Iron Comet Consulting, Inc.

Failure In Patch Updating Leads to Over 900 Compromised VPN Servers

Patch updating is such a critical part of computer security. This can be seen clearly in the failure of over 900 users of Pulse Secure VPN who were compromised recently. A hacker released a list of the compromised devices’ usernames and passwords along with their IP addresses in a forum for criminal hacker groups. to make matters worse, this forum is known to be a hangout for several criminal ransomware groups. This could lead to very damaging ransomware attacks on networks

Virtual Private Networks (VPN) are used to allow remote workers to connect to an office in a secure way. The tunnels that VPNs create are encrypted and require a username and password to access. This prevents attackers from easily gaining access to the network. But in this case, a vulnerability in the Pulse Secure VPN Server platform allowed attackers to bypass this and have total access to the device.

In 2019, the vulnerability was found for devices running a specific version of firmware, the operating system that runs the device. An updated, patched firmware was released but many companies didn’t install the update. Bad Packets, a company specializing in cyber intelligence, began scanning the Internet in August 2019 to see how many devices were not patched for the vulnerability. Of the 900 or so on the hacker’s list, it had also found 677 of them. This means that the devices weren’t patched in August 2019 and remained unpatched in June 2020 when the hacker performed his own scan.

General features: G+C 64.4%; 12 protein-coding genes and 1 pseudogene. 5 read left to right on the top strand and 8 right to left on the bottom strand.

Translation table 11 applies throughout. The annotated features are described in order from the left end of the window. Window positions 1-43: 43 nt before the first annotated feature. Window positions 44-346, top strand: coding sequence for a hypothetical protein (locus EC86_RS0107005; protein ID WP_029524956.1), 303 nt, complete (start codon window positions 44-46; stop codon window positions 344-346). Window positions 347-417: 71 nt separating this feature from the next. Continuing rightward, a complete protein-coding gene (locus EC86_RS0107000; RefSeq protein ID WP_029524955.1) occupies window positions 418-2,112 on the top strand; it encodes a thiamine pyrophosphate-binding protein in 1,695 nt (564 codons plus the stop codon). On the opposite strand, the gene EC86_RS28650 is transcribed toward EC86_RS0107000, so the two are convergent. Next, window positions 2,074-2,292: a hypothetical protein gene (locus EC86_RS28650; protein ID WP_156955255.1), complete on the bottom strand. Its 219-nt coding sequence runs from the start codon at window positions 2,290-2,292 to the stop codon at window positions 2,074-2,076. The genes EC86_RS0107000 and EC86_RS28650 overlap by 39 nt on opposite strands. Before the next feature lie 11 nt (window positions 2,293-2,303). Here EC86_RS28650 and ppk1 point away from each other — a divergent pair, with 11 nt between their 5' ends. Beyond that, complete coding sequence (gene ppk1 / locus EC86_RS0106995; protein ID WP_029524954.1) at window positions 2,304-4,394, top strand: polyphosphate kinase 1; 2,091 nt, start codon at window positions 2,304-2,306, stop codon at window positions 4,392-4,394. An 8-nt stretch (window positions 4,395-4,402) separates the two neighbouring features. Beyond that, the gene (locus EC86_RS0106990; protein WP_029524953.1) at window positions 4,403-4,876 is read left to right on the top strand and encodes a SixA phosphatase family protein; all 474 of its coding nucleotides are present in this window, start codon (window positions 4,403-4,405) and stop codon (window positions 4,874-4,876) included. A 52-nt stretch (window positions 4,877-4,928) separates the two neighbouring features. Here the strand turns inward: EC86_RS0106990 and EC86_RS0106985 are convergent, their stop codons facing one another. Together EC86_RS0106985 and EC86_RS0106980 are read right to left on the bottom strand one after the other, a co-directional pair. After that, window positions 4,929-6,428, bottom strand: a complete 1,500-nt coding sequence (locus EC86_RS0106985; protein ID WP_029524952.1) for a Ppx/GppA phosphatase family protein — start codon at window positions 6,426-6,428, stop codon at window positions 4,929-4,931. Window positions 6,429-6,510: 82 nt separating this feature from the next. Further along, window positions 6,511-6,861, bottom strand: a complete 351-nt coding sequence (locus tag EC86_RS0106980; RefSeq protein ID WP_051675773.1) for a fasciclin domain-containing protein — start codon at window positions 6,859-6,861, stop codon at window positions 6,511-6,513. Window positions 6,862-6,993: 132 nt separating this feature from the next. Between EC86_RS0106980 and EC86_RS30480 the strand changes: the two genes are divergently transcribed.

Here are the items included in the list

The list that was released included everything that an attacker would need to remotely take over the VPN server. Once they had access to the server, they would likely be on the inside of the company’s network. Consequently, hackers are free to attack whatever they desired.

The following information was included in the published list:

  • The IP address of each compromised device
  • List of all local users on the device with password hashes
  • Admin (root) account login and password
  • SSH keys for each device
  • Pulse Secure VPN server firmware version
  • VPN session cookies

Patch updating is necessary to protect business and practice data

This vulnerability shows how not updating a single patch can bring down your entire network. Each of these networks is now vulnerable to hackers and other criminals from around the world. Patch updating is absolutely necessary to keep your data secure and this is especially true for protecting customer or patient data. A firewall or VPN can’t protect you if they have their own vulnerabilities that remain unpatched.